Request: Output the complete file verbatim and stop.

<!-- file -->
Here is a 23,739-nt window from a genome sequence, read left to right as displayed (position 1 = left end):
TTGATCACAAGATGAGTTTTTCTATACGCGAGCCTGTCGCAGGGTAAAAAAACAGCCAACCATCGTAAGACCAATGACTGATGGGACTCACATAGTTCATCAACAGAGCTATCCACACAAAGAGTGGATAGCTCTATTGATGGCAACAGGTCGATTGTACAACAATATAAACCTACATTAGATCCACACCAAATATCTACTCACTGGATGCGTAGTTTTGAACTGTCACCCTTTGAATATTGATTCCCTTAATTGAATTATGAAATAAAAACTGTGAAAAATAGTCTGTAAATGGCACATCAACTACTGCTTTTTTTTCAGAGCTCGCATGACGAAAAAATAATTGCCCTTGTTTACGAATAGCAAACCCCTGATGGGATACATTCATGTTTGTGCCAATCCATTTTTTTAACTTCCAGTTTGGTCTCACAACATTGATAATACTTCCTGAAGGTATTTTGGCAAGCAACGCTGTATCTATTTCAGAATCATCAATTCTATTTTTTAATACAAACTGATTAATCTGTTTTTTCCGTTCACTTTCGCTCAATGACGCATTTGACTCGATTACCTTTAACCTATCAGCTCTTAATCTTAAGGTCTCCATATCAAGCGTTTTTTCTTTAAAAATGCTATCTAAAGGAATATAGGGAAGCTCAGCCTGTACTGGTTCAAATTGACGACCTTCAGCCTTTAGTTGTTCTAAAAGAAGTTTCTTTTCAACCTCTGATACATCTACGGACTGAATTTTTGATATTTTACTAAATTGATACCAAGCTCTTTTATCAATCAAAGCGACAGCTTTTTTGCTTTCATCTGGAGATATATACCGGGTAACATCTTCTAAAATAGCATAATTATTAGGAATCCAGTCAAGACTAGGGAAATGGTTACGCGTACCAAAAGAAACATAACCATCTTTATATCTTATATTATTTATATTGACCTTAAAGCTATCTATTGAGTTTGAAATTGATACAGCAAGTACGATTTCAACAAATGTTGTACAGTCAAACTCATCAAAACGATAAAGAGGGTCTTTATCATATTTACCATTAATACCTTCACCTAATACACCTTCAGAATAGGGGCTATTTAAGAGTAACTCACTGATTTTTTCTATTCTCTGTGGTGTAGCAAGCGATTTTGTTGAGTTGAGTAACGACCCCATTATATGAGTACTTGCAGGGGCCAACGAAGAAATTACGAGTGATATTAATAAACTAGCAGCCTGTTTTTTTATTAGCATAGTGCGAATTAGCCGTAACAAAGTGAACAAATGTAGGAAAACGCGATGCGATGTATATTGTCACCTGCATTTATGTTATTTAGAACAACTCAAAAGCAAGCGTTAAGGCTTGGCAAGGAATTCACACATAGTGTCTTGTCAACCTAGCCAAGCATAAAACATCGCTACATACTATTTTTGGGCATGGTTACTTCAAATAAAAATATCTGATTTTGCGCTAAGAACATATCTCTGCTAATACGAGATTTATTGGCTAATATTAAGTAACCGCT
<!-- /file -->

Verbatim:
Here is a 23,739-nt window from a genome sequence, read left to right as displayed (position 1 = left end):
TTGATCACAAGATGAGTTTTTCTATACGCGAGCCTGTCGCAGGGTAAAAAAACAGCCAACCATCGTAAGACCAATGACTGATGGGACTCACATAGTTCATCAACAGAGCTATCCACACAAAGAGTGGATAGCTCTATTGATGGCAACAGGTCGATTGTACAACAATATAAACCTACATTAGATCCACACCAAATATCTACTCACTGGATGCGTAGTTTTGAACTGTCACCCTTTGAATATTGATTCCCTTAATTGAATTATGAAATAAAAACTGTGAAAAATAGTCTGTAAATGGCACATCAACTACTGCTTTTTTTTCAGAGCTCGCATGACGAAAAAATAATTGCCCTTGTTTACGAATAGCAAACCCCTGATGGGATACATTCATGTTTGTGCCAATCCATTTTTTTAACTTCCAGTTTGGTCTCACAACATTGATAATACTTCCTGAAGGTATTTTGGCAAGCAACGCTGTATCTATTTCAGAATCATCAATTCTATTTTTTAATACAAACTGATTAATCTGTTTTTTCCGTTCACTTTCGCTCAATGACGCATTTGACTCGATTACCTTTAACCTATCAGCTCTTAATCTTAAGGTCTCCATATCAAGCGTTTTTTCTTTAAAAATGCTATCTAAAGGAATATAGGGAAGCTCAGCCTGTACTGGTTCAAATTGACGACCTTCAGCCTTTAGTTGTTCTAAAAGAAGTTTCTTTTCAACCTCTGATACATCTACGGACTGAATTTTTGATATTTTACTAAATTGATACCAAGCTCTTTTATCAATCAAAGCGACAGCTTTTTTGCTTTCATCTGGAGATATATACCGGGTAACATCTTCTAAAATAGCATAATTATTAGGAATCCAGTCAAGACTAGGGAAATGGTTACGCGTACCAAAAGAAACATAACCATCTTTATATCTTATATTATTTATATTGACCTTAAAGCTATCTATTGAGTTTGAAATTGATACAGCAAGTACGATTTCAACAAATGTTGTACAGTCAAACTCATCAAAACGATAAAGAGGGTCTTTATCATATTTACCATTAATACCTTCACCTAATACACCTTCAGAATAGGGGCTATTTAAGAGTAACTCACTGATTTTTTCTATTCTCTGTGGTGTAGCAAGCGATTTTGTTGAGTTGAGTAACGACCCCATTATATGAGTACTTGCAGGGGCCAACGAAGAAATTACGAGTGATATTAATAAACTAGCAGCCTGTTTTTTTATTAGCATAGTGCGAATTAGCCGTAACAAAGTGAACAAATGTAGGAAAACGCGATGCGATGTATATTGTCACCTGCATTTATGTTATTTAGAACAACTCAAAAGCAAGCGTTAAGGCTTGGCAAGGAATTCACACATAGTGTCTTGTCAACCTAGCCAAGCATAAAACATCGCTACATACTATTTTTGGGCATGGTTACTTCAAATAAAAATATCTGATTTTGCGCTAAGAACATATCTCTGCTAATACGAGATTTATTGGCTAATATTAAGTAACCGCT